Since the Congress first started consideration of this trade bill the whole character of world trade has changed dramatically and with great suddenness. Oil embargoes, sharp price increases in oil and oil derived products, the need to protect our imports rather than our exports, and the changed power position of many underdeveloped countries, all of these have radically altered established trading relations which had existed for many years,

The effect on the chemical industry has been even more profound than on most others, in that we are dependent on oil and gas resources not only for the energy needed to operate our plants, but for the overwhelmingly large part of the raw materials from which we manufacture plastics, fertilizers, and other chemicals. The impacts of these radical changes on world chemical trade are still confused and unclear.

However, it's safe to predit that in any negotiations our trading partners will be seeking to obtain access both to our raw materials and to our markets in order to produce and sell the goods required to earn the vastly increased financial resources required by them to purchase oil. Stakes will be high in such talks, and the possibility of a major disruption of our economy will be great unless we obtain a fair, reciprocal agreement.

International competitive relations which have been relatively stable are being drastically changed. The consequences are still largely unpredictable, but it is not beyond reasonable possibility that some countries may find themselves with excess and unused chemical plant capacity and others requiring rapid expansion.

We cannot now clearly foresee the equilibrium conditions which will finally prevail. It is obvious though that a new aspect of international trade has been introduced and that future trade negotiations must consider freedom of access to raw materials, as well as to markets.

It is clear that the control of energy materials outside of a mechanism for international multilateral negotiations is fraught with great danger. Finally, it is clear that this bill, we believe, should be further amended to provide the requisite mechanisms for grappling with these problems.

Apart from this new dimension, which today seems overwhelming, we have based our recommendations on our experiences of the past 10 years and particularly on our admittedly largely unhappy ones in the Kennedy Round.

I repeat that we are in full support of most of the concepts and provisions in the Trade Reform Act. We continue to urge, however, as we did when this bill was being considered by the House, that four important modifications be incorporated.

One, that the maximum tariff cuts provided for in section 101 be limited to 50 percent rather than the 60 percent and 75 percent provided in the House bill. Also that tariffs now over 25 percent ad valorem not be reduced below 15 percent.

Our experience in the Kennedy Round leads us to believe that there is a high probability that our negotiators will employ the maximum permissable tariff reductions and these we would consider in the chemical sector at least to be excessive.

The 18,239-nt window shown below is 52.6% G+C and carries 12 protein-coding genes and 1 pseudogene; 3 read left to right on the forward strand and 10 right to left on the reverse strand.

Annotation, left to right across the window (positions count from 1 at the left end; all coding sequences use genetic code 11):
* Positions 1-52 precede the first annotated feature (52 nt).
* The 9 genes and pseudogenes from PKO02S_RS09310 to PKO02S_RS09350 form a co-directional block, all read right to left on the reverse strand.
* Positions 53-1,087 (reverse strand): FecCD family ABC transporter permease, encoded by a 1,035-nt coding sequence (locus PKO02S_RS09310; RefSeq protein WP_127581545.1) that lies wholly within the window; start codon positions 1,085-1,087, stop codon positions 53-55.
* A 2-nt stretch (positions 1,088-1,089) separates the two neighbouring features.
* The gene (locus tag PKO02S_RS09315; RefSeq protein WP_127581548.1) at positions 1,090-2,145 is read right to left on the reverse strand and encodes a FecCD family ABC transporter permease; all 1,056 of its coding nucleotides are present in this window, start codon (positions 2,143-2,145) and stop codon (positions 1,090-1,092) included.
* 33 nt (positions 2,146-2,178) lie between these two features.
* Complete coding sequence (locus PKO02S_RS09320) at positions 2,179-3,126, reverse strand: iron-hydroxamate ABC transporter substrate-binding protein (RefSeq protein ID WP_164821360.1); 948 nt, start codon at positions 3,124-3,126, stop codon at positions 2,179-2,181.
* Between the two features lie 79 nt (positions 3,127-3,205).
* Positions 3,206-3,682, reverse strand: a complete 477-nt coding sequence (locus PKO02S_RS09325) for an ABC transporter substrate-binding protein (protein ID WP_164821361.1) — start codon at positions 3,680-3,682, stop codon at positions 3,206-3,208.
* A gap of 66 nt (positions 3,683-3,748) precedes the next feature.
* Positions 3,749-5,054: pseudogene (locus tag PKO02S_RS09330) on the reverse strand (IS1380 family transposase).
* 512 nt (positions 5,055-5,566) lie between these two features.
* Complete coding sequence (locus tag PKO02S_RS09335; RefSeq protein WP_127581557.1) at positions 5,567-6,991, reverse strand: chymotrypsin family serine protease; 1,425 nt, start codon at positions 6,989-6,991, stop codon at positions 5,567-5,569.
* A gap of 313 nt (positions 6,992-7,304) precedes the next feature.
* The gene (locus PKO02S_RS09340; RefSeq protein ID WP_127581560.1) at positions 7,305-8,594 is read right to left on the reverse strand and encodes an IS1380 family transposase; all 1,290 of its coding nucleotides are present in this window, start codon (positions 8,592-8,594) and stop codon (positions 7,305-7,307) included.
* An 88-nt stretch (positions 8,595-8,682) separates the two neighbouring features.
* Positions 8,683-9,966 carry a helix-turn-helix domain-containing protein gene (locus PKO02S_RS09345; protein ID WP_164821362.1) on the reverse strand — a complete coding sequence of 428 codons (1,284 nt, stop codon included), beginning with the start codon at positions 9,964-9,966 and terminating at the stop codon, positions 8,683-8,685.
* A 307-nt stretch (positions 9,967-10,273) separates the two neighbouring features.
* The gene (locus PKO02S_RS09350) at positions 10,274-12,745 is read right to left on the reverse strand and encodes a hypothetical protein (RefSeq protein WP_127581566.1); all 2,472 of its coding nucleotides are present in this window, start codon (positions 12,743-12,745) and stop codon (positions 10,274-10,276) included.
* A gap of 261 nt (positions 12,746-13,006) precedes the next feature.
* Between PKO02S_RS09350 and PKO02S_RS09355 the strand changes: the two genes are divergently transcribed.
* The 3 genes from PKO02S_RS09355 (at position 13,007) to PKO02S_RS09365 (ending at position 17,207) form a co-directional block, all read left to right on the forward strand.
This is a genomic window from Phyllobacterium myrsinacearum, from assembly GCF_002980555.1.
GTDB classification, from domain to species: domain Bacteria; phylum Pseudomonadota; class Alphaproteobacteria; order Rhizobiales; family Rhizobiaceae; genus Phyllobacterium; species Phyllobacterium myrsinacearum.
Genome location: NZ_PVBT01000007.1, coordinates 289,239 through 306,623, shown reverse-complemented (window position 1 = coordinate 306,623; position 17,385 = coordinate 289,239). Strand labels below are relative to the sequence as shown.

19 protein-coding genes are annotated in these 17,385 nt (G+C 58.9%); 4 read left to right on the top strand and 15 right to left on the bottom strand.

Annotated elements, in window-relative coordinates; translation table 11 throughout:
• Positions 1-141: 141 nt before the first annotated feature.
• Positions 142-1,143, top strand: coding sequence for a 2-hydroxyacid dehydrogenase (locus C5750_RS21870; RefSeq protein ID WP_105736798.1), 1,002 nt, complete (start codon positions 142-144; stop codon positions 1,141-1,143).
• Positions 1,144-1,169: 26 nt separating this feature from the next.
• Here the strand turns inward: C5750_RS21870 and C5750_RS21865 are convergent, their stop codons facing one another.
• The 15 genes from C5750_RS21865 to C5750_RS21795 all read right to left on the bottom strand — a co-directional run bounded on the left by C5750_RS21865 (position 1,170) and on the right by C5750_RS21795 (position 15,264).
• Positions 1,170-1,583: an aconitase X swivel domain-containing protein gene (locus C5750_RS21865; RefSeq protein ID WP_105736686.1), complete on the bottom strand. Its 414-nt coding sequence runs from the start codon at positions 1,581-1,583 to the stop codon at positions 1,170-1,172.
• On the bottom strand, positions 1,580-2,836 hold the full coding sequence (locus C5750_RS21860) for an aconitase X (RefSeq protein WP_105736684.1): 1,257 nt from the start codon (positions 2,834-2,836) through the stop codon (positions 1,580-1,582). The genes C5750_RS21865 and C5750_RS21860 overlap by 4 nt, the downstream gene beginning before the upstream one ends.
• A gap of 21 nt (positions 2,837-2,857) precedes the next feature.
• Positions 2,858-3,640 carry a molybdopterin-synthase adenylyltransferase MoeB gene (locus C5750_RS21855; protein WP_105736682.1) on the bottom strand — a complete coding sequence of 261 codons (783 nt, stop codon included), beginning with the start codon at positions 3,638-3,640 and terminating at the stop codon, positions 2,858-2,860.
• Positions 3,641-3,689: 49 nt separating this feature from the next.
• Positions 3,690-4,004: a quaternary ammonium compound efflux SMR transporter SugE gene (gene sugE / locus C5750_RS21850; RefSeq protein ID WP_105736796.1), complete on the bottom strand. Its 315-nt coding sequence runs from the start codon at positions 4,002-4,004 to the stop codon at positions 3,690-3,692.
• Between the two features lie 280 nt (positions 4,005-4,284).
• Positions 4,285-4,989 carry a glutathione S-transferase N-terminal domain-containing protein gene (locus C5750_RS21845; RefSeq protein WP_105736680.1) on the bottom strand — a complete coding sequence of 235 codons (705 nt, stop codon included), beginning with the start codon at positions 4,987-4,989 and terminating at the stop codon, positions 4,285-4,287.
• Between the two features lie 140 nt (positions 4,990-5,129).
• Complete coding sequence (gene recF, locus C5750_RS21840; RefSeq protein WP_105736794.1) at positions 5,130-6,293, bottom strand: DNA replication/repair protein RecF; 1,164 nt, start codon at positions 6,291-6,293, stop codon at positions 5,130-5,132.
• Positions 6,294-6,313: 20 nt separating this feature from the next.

Two, that provisions be included which will insure full employment of industry advice and consultation and full consideration of industry recommendations during the negotiations. We are hearing encouraging words from the administrators.

We feel, however, that they should continue to have strong pressures in this direction. We feel, as we have in the past, that the more effective industrial consultations provided other negotiating govern

ments, particularly Japan and the common market countries, have been of inestimable value to their negotiators and as a consequence, to their industries.

Three, that any agreement on the American selling price system of valuation which is negotiated should be subject to review by, and should require the affirmative approval of, the Congress; and furthermore that products subject to the American selling price system of valuation should not be singled out for larger tariff cuts than other major product categories.

Four, that sector-by-sector bargaining and reciprocity be required for tariff negotiations as well as for nontariff barrier agreements, as provided in the House bill.

With that introduction, I would like to turn the microphone over to Mr. Brennan, who will discuss further two of these four points and provide additional specifics regarding our recommended changes.

Statement of Richard M. Brennan

Mr. BRENNAx. Mr. Chairman, my name is Richard M. Brennan. I am chairman of the Manufacturing Chemists Association International Trade Committee, and I am also director of international affairs for one of its major companies. As Dr. Dawson had indicated, I would like to address myself to two key matters of interest to the chemical industry; namely, tariff cutting authority and industry liaison with our trade negotiators.